“He wants to see you before you’re gone. In the end, you are still his father. I can’t change that. Seeing you is his right, and if that’s what he wants… well, I won’t stop him. I only came to ask if you wanted to see him.”
Of course Christopher did. He missed the boy, who was only a year old when Christopher held him last. He remembered when he picked him up for the first time. The boy was so small, and seemed so fragile. Christopher’s hands trembled so powerfully that he thought he might drop the child then and there. But when he looked into the boy’s blue eyes and listened to his first cries, somehow all that terror melted away. Christopher had never felt so loved, or so proud then he did at that moment.
“What have you told him?” Christopher asked.
Amelia’s face reddened, and she looked to the ground. “I told him the truth. He deserved to know… who you were Why you were never there. Look, I didn’t come here to explain myself… Will you see him?”
Christopher took a long moment before responding. He looked again into the enormous opalescent eyes of his wife. He missed those eyes. The eyes their son inherited. Finally, he sighed and softly said, “Yes.”
“I’ll send him here tomorrow, then,” she said. Then, with no further ceremony, she turned and left. For the rest of the night Christopher pondered what he would tell his son — how he would explain his sin in terms a ten-year-old could understand.
The next morning, Christopher waited anxiously for his son to arrive. It felt as if someone was using his stomach as a meat grinder, and the scraps of food the guard threw to the ground never had tasted so terrible. He still wasn’t sure what he planned to say.
An hour later, a guard told Christopher his son had arrived. The guard, a surprisingly compact man, led Christopher to a small room with only a table and two chairs at its center.
“Wait here,” he told Christopher, who couldn’t find the strength to sit down. Not only was his stomach still pounding with pain, but Christopher felt as if hundreds of ants were crawling the length of his arms and legs, and the chains seemed to weigh heavier on him, now, than ever before. It was all he could do not scratch the skin from his arms. He looked like a drunk waiting for the pub to open.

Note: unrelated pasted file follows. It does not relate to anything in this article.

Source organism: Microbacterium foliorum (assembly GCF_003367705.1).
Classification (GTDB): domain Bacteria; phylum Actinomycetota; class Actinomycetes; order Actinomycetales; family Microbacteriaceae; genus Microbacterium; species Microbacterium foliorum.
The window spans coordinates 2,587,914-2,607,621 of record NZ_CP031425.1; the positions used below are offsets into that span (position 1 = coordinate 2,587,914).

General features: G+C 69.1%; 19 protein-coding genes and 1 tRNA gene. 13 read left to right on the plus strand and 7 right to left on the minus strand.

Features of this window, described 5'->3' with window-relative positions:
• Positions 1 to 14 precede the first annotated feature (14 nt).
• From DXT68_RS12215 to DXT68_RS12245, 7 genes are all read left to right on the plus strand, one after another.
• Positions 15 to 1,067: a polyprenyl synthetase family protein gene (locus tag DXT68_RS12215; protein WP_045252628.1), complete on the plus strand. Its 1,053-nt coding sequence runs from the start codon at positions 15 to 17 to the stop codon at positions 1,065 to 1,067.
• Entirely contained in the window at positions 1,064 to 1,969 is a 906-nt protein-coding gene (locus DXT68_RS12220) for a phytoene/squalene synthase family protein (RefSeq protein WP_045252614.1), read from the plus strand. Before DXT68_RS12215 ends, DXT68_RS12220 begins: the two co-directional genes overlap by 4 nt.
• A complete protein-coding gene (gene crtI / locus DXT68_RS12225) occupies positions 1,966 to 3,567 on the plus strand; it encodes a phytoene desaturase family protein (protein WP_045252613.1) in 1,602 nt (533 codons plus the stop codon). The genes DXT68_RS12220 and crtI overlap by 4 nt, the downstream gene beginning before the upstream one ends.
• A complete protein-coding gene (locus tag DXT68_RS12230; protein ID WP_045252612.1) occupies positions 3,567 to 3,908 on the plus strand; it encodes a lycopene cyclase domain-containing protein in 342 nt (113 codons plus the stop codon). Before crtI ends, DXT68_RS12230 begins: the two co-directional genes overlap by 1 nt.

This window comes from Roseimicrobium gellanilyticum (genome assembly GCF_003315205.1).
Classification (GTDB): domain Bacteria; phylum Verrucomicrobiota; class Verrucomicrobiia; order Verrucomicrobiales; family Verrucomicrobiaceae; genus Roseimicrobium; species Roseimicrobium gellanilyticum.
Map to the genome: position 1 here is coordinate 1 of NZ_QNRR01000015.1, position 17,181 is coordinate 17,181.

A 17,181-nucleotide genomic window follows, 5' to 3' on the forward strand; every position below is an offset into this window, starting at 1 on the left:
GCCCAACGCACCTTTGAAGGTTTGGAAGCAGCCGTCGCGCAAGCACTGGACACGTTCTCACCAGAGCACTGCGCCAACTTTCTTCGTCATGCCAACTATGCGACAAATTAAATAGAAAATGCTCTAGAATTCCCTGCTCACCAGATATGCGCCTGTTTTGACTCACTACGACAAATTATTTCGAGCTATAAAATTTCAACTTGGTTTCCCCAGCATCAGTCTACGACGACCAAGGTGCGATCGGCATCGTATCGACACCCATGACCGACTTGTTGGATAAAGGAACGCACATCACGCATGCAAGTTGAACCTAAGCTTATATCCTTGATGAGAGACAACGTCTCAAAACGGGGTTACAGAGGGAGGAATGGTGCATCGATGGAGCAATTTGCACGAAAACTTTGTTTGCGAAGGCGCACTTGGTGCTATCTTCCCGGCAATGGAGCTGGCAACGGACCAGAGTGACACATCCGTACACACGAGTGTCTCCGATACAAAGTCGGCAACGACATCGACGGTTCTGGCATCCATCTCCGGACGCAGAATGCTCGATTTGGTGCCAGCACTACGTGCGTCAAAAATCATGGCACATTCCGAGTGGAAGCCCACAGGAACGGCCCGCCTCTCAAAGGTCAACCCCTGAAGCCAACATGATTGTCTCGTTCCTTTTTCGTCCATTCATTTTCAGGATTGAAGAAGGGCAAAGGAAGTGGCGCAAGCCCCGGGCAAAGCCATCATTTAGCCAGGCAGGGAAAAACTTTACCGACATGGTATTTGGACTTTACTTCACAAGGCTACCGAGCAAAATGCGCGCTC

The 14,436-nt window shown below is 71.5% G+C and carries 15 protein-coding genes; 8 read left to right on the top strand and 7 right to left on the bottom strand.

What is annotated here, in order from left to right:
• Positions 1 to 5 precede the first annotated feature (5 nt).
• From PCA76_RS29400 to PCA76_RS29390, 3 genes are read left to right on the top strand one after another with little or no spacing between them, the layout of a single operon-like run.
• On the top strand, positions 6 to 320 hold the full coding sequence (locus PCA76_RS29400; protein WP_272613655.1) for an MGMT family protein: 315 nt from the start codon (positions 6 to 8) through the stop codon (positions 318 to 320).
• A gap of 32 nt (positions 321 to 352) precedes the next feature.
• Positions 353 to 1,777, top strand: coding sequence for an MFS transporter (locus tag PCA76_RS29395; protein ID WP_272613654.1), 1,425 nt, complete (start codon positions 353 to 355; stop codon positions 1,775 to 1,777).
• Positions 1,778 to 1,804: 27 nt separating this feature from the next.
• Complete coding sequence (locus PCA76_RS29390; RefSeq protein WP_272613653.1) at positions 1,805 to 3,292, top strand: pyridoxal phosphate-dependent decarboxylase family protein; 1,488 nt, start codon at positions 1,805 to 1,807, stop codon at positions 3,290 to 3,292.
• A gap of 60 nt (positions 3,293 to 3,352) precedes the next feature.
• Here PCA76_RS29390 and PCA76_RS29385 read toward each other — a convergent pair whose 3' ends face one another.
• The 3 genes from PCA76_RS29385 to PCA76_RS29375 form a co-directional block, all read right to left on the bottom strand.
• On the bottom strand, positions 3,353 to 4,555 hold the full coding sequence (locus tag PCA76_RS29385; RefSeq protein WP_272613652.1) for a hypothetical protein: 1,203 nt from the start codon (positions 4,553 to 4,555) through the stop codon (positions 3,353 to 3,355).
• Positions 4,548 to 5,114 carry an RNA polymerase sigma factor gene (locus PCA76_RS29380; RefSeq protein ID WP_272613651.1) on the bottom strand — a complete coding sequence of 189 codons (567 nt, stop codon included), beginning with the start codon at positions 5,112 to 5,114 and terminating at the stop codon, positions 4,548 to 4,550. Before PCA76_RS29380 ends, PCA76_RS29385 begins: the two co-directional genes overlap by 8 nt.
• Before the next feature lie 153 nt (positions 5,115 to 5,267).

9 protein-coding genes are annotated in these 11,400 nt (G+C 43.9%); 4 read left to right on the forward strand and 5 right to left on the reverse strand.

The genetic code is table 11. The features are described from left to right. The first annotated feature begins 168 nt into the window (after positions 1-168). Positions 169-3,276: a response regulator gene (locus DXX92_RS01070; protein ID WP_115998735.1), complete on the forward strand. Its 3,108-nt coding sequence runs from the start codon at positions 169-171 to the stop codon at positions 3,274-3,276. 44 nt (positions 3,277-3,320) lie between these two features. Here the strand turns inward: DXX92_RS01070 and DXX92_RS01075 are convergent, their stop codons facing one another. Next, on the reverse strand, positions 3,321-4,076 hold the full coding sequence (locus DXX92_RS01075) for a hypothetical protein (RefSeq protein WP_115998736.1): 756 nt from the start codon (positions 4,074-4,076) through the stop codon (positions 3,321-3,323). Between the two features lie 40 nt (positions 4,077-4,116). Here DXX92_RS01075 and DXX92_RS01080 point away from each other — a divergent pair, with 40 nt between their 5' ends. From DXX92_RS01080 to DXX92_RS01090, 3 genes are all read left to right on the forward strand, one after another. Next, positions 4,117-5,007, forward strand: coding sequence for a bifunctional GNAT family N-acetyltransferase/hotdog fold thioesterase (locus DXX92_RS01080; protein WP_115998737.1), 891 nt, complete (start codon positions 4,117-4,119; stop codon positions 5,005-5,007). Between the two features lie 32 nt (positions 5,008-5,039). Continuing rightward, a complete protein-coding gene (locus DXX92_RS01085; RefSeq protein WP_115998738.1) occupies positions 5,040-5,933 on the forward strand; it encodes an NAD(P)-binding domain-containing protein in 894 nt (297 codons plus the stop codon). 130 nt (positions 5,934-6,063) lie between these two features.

The door opened, and Christopher eyes darted to the guard and the young boy standing beside him. Christopher nodded, then the guard left them. Christopher examined the boy. Took each arm in his hand, felt his hair, looked deeply into his eyes. He was the same infant Christopher remembered. Perhaps older, perhaps bigger, perhaps closer to manhood, but his eyes were unchanged. Christopher knew those eyes. He could never forget those big, hopeful blue eyes. For a long time, silence shrouded the room as boy and man stood before each other, unsure how to proceed.
Finally, the boy walked passed Christopher and sat in one of the rickety, uneven chairs. Christopher did the same. Still, no words between them. Words could only have sullied this. Could only have made tangible those emotions which are not meant to be voiced or understood. They stared at each other for a moment longer before Christopher decided something did need saying, events did need acknowledging.
“Edward…” Christopher started, not knowing how to finish. He never was good with words, but he had hoped that some luck might be granted him. Hopefully, enough luck to happen upon the right words. “I’m sorry,” was as close as he came.
Edward did not immediately have a response. And, in fact, did not look to have anything to say. His face was empty save for intrigue and a hint of sadness.
“Why did you do it?”